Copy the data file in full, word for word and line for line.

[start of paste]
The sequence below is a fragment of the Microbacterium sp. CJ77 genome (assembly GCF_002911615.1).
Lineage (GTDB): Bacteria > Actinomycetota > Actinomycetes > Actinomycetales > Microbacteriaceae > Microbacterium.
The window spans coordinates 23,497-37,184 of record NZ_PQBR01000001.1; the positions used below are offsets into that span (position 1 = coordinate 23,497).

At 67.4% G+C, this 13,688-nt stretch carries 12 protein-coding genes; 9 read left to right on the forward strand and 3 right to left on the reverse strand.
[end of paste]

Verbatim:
The sequence below is a fragment of the Microbacterium sp. CJ77 genome (assembly GCF_002911615.1).
Lineage (GTDB): Bacteria > Actinomycetota > Actinomycetes > Actinomycetales > Microbacteriaceae > Microbacterium.
The window spans coordinates 23,497-37,184 of record NZ_PQBR01000001.1; the positions used below are offsets into that span (position 1 = coordinate 23,497).

At 67.4% G+C, this 13,688-nt stretch carries 12 protein-coding genes; 9 read left to right on the forward strand and 3 right to left on the reverse strand.